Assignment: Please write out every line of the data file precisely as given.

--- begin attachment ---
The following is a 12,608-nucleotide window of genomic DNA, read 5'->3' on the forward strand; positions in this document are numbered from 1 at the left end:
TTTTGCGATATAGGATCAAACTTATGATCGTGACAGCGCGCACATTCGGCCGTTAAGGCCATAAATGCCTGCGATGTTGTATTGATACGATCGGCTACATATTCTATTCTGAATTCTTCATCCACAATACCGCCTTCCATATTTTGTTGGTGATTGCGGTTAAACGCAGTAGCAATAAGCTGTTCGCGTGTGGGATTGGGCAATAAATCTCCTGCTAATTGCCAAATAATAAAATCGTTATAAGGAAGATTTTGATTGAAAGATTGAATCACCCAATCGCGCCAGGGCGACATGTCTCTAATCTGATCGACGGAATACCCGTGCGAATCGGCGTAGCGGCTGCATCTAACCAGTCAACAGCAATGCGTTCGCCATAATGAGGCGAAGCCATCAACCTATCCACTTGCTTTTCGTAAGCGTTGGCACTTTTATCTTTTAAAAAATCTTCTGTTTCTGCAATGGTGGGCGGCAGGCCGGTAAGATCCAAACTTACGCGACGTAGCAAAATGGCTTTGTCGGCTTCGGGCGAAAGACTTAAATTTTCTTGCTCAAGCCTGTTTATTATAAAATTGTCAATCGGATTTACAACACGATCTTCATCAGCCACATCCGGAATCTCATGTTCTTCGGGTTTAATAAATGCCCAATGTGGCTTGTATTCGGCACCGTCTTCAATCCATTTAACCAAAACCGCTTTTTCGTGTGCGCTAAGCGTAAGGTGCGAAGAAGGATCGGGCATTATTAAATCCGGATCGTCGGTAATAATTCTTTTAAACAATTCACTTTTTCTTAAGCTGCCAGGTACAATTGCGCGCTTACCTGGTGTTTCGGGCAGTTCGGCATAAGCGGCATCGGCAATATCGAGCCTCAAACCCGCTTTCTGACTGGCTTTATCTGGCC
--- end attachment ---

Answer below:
The following is a 12,608-nucleotide window of genomic DNA, read 5'->3' on the forward strand; positions in this document are numbered from 1 at the left end:
TTTTGCGATATAGGATCAAACTTATGATCGTGACAGCGCGCACATTCGGCCGTTAAGGCCATAAATGCCTGCGATGTTGTATTGATACGATCGGCTACATATTCTATTCTGAATTCTTCATCCACAATACCGCCTTCCATATTTTGTTGGTGATTGCGGTTAAACGCAGTAGCAATAAGCTGTTCGCGTGTGGGATTGGGCAATAAATCTCCTGCTAATTGCCAAATAATAAAATCGTTATAAGGAAGATTTTGATTGAAAGATTGAATCACCCAATCGCGCCAGGGCGACATGTCTCTAATCTGATCGACGGAATACCCGTGCGAATCGGCGTAGCGGCTGCATCTAACCAGTCAACAGCAATGCGTTCGCCATAATGAGGCGAAGCCATCAACCTATCCACTTGCTTTTCGTAAGCGTTGGCACTTTTATCTTTTAAAAAATCTTCTGTTTCTGCAATGGTGGGCGGCAGGCCGGTAAGATCCAAACTTACGCGACGTAGCAAAATGGCTTTGTCGGCTTCGGGCGAAAGACTTAAATTTTCTTGCTCAAGCCTGTTTATTATAAAATTGTCAATCGGATTTACAACACGATCTTCATCAGCCACATCCGGAATCTCATGTTCTTCGGGTTTAATAAATGCCCAATGTGGCTTGTATTCGGCACCGTCTTCAATCCATTTAACCAAAACCGCTTTTTCGTGTGCGCTAAGCGTAAGGTGCGAAGAAGGATCGGGCATTATTAAATCCGGATCGTCGGTAATAATTCTTTTAAACAATTCACTTTTTCTTAAGCTGCCAGGTACAATTGCGCGCTTACCTGGTGTTTCGGGCAGTTCGGCATAAGCGGCATCGGCAATATCGAGCCTCAAACCCGCTTTCTGACTGGCTTTATCTGGCC